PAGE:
"The US Food and Drug Administration (FDA) has approved soluble ferric pyrophosphate (Triferic, Rockwell Medical) to replace iron and maintain hemoglobin in adults with chronic kidney disease who are undergoing dialysis.
Clinical Trials Experience
Because clinical trials are conducted under widely varying conditions, adverse reaction rates observed in the clinical trials of a drug can not be directly compared to rates in the clinical trials of another drug and may not reflect the rates observed in practice.
There are limited data on the safety of Renvela. However, based on the fact that it contains the same active ingredient as the hydrochloride salt, the adverse event profiles of the two salts should be similar. In a cross-over study in hemodialysis patients with treatment durations of eight weeks each and no washout the adverse reactions on sevelamer carbonate tablets were similar to those reported for sevelamer hydrochloride. In another cross-over study in hemodialysis patients, with treatment durations of four weeks each and no washout between treatment periods, the adverse reactions on sevelamer carbonate powder were similar to those reported for sevelamer hydrochloride.
In a parallel design study of sevelamer hydrochloride with treatment duration of 52 weeks, adverse reactions reported for sevelamer hydrochloride (n=99) were similar to those reported for the active-comparator group (n=101). Overall adverse reactions among those treated with sevelamer hydrochloride occurring in > 5% of patients included: vomiting (22%), nausea (20%), diarrhea (19%), dyspepsia (16%), abdominal pain (9%), flatulence (8%) and constipation (8%). A total of 27 patients treated with sevelamer and 10 patients treated with comparator withdrew from the study due to adverse reactions.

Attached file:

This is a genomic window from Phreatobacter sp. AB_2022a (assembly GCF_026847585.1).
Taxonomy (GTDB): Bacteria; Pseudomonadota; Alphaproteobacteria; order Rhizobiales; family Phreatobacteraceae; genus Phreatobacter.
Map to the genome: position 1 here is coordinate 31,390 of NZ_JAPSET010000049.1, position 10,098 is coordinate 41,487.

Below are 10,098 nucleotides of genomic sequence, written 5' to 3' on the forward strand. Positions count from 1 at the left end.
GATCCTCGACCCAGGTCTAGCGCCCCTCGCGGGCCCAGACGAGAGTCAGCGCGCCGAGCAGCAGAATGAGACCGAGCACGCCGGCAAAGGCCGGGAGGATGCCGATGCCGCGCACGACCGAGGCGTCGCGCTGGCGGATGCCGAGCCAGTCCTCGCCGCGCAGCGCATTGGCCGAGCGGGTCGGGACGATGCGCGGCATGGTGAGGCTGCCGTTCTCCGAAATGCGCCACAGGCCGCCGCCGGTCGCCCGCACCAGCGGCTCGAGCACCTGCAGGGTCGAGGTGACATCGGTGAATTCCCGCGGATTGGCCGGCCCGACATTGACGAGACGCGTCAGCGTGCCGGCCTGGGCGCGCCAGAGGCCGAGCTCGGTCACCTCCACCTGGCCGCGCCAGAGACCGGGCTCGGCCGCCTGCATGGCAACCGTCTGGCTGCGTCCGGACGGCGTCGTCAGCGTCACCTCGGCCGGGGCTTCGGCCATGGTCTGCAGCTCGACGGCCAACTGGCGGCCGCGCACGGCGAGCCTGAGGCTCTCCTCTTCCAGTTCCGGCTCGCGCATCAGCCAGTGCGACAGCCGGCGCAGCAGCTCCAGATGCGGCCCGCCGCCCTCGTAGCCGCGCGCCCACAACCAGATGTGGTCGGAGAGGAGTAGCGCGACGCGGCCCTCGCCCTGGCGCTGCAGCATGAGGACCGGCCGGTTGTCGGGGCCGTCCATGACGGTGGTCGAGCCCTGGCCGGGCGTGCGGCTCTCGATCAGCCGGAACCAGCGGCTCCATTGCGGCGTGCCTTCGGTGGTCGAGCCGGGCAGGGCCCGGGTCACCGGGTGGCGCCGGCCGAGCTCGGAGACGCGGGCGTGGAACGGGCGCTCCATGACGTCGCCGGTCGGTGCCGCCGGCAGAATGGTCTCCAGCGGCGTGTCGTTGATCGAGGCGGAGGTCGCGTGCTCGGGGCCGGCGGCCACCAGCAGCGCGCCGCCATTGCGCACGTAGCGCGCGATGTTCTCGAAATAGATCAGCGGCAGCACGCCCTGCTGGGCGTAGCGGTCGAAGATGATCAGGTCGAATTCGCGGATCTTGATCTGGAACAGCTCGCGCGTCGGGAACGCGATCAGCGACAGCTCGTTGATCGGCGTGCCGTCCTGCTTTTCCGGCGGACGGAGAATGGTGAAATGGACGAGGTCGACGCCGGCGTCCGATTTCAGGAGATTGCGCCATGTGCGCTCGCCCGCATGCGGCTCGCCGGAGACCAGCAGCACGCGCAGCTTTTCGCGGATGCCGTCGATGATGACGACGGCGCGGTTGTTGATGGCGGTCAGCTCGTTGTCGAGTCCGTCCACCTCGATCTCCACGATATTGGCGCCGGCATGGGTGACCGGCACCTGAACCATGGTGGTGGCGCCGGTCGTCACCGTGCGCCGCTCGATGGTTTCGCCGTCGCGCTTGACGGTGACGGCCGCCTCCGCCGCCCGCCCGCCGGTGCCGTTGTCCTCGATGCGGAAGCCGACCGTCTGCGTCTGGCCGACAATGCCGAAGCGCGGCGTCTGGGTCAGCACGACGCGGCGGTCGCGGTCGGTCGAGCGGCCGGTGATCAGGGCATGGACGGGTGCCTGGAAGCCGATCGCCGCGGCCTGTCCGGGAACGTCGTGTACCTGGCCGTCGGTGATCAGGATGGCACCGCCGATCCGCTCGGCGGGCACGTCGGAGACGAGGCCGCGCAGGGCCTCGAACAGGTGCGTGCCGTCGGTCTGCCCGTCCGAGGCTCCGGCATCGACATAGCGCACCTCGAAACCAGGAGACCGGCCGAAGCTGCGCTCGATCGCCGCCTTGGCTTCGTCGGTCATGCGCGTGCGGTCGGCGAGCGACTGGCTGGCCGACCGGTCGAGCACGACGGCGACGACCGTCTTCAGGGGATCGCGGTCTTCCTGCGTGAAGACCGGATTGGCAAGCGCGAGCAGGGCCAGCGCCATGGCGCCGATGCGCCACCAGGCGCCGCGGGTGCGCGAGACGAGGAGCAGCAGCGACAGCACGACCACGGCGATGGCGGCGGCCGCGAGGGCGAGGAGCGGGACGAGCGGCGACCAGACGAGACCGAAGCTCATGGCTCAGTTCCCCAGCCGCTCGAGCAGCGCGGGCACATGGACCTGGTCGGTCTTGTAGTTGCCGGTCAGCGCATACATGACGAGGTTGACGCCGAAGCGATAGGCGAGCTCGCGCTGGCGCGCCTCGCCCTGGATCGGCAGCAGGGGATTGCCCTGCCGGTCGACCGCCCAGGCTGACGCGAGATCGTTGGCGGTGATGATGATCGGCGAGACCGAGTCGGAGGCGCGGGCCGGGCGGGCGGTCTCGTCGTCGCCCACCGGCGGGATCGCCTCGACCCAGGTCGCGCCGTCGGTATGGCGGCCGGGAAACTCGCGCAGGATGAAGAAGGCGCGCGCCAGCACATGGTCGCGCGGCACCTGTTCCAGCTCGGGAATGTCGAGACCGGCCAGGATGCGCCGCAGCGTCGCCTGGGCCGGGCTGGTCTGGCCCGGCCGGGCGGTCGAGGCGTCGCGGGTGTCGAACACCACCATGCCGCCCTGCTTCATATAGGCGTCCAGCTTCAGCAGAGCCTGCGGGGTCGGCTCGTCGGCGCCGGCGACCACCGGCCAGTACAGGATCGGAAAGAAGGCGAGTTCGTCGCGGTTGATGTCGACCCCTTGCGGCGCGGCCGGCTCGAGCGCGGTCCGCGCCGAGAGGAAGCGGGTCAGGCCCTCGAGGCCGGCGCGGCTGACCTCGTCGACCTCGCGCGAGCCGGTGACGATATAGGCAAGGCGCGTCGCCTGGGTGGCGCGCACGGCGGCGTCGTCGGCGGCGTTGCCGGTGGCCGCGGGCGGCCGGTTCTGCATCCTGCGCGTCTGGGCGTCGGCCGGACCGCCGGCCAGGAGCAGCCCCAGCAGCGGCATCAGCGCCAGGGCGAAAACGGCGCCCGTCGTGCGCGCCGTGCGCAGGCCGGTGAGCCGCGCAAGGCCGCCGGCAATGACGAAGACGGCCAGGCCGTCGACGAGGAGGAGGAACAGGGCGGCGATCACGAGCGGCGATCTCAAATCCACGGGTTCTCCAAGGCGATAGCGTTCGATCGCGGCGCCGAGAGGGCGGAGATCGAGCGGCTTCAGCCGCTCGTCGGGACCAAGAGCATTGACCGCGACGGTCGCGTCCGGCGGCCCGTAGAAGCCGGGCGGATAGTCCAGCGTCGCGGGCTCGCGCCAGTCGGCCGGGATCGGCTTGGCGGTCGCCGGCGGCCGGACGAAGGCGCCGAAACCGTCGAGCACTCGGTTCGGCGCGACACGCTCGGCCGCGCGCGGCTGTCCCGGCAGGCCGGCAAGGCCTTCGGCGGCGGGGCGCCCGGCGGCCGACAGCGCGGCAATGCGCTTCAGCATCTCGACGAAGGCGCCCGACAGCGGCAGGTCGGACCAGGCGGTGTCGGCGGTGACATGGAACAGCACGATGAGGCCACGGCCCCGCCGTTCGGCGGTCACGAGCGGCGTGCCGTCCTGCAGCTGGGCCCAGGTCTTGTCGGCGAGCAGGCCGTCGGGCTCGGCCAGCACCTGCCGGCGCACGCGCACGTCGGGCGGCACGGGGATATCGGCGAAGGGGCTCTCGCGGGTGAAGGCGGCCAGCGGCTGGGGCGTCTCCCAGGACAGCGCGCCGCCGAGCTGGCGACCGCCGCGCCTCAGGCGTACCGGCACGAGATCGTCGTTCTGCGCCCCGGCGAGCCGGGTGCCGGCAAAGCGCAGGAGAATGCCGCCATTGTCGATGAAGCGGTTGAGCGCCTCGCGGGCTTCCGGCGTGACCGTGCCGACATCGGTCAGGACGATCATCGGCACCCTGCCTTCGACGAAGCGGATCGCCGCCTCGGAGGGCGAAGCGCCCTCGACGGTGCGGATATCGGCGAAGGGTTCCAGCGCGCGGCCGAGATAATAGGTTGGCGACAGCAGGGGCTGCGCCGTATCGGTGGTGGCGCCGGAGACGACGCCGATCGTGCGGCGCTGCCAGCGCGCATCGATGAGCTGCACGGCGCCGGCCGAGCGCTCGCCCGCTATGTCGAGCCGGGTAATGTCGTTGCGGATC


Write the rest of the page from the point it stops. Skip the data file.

Based on studies of 8-52 weeks, the most common reason for withdrawal from sevelamer hydrochloride was gastrointestinal adverse reactions (3-16%).
In one hundred and forty-three peritoneal dialysis patients studied for 12 weeks using sevelamer hydrochloride, most adverse reactions were similar to adverse reactions observed in hemodialysis patients. The most frequently occurring treatment emergent serious adverse reaction was peritonitis (8 reactions in 8 patients [8%] in the sevelamer group and 2 reactions in 2 patients [4%] on active-control). Thirteen patients (14%) in the sevelamer group and 9 patients (20%) in the active-control group discontinued, mostly for gastrointestinal adverse reactions. Patients on peritoneal dialysis should be closely monitored to ensure the reliable use of appropriate aseptic technique with the prompt recognition and management of any signs and symptoms associated with peritonitis.
Because these reactions are reported voluntarily from a population of uncertain size, it is not always possible to reliably estimate their frequency or to establish a causal relationship to drug exposure.
The following adverse reactions have been identified during post-approval use of sevelamer hydrochloride, which has the same active moiety as sevelamer carbonate: pruritus, rash, abdominal pain, fecal impaction, and uncommon cases of ileus, intestinal obstruction, and intestinal perforation. Appropriate medical management should be given to patients who develop constipation or have worsening of existing constipation to avoid severe complications.